Start Reading Peter Pan Must Die by John Verdon

In the rural Catskill mountains of upstate New York, August was an unstable month, lurching back and forth between the bright glories of July and the gray squalls of the long winter to come.

It was a month that could erode one’s sense of time and place. It seemed to feed Dave Gurney’s confusion over where he was in his life — a confusion that had begun with his retirement from the NYPD three years earlier and had intensified when he and Madeleine had moved out to the country from the city where they’d both been born, raised, educated, and employed.

At that moment, a cloudy late afternoon in the first week of August, with low thunder grumbling in the distance, they were climbing Barrow Hill, following the overgrown remnant of a dirt road that linked three small bluestone quarries, long abandoned and overgrown with wild raspberry brambles. He was trudging along behind Madeleine, as she headed for the low boulder where they normally stopped to rest, doing his best to take her frequent advice: Look around you. You’re in a beautiful place. Just relax and absorb it.

. . . . .

Madeleine tilted her head.

“What is it?” asked Gurney.


He waited — not an unusual experience. His hearing was normal, but Madeleine’s was extraordinary. A few seconds later, as the breeze rustling the foliage subsided, he heard something in the distance, somewhere down the hill, perhaps on the town road that dead-ended into the low end of their pasture “driveway”. As it grew louder, he recognized the distinctive growl of an oversized, under-muffled V-8.

He knew someone who drove an old muscle car that sounded exactly like that — a partially restored red 1970 Pontiac GTO — someone for whom that brash exhaust note was the perfect introduction.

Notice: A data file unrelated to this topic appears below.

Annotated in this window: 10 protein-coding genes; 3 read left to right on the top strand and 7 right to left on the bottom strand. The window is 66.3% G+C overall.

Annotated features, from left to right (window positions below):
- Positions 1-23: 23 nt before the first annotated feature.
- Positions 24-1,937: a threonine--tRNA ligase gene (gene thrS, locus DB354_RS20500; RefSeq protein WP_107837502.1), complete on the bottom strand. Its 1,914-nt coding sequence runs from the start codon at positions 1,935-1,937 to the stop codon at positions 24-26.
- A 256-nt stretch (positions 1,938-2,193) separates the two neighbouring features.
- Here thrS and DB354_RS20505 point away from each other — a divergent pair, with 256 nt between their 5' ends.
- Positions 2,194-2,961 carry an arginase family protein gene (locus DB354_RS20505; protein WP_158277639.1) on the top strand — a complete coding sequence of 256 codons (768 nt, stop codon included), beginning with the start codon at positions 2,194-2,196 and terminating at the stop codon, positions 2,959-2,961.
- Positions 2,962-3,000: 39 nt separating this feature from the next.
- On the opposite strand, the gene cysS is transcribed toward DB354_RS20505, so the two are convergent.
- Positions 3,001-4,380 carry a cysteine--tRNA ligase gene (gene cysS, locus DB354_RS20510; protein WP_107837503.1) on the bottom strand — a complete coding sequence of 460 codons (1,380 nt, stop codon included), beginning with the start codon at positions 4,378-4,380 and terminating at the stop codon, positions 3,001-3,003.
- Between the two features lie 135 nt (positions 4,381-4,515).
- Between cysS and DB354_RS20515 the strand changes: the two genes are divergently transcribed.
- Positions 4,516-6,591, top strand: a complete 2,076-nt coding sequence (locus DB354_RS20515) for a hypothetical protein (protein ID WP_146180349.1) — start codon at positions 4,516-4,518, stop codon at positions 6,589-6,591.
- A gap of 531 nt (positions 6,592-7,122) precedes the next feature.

Jack Hardwick.

He felt his jaw tightening at the prospect of a visit from the detective with whom he had such a bizarre history of near-death experiences, professional successes, and personality clashes. Not that he hadn’t been anticipating the visit. In fact, he’d known it was coming from the moment he heard about the man’s forced departure from the State Police Bureau of Criminal Investigation. And he realized that the tension he felt now had a lot to do with what had occurred prior to that departure. A serious debt was involved, and some kind of payment would have to be made.

A formation of low dark clouds was moving quickly over the far ridge as though retreating from the violent sound of the red car — now visible from where Gurney was sitting — as it made its way up the mowed pasture swath to the farmhouse. He was briefly tempted to stay on the hill until Hardwick left, but he knew that would accomplish nothing — only extend the period of discomfort before the inevitable meeting. With a small grunt of determination he got up from his place on the boulder.

“Were you expecting him?” asked Madeleine.

Gurney was surprised that she remembered Hardwick’s car.

“I remember the noise,” she said, seeming to read his expression.

Gurney glanced down the slope. The GTO came to a stop by his own dusty Outback in the little makeshift parking area by the side of the house. The big Pontiac engine roared louder for a couple of seconds as it was revved prior to being shut down.

“I was expecting him in a general way,” said Gurney, “not necessarily today.”

“Do you want to see him?”

“I’d say he wants to see me, and I’d like to get it over with.”

Madeleine nodded and stood up.

As they turned to start down the trail, the mirror surface of the quarry pool shivered under a sudden breeze, dissolving the inverted image of the willows and the sky into thousands of unrecognizable splinters of green and gray.

If Gurney was the kind of man who believed in omens, he might have said that the shattered image was a sign of the destruction to come.

Excerpted from Peter Pan Must Die by John Verdon. Copyright © 2014 by John Verdon. Excerpted by permission of Crown Publishers, a division of Random House LLC. All rights reserved. No part of this excerpt may be reproduced or reprinted without permission in writing from the publisher.

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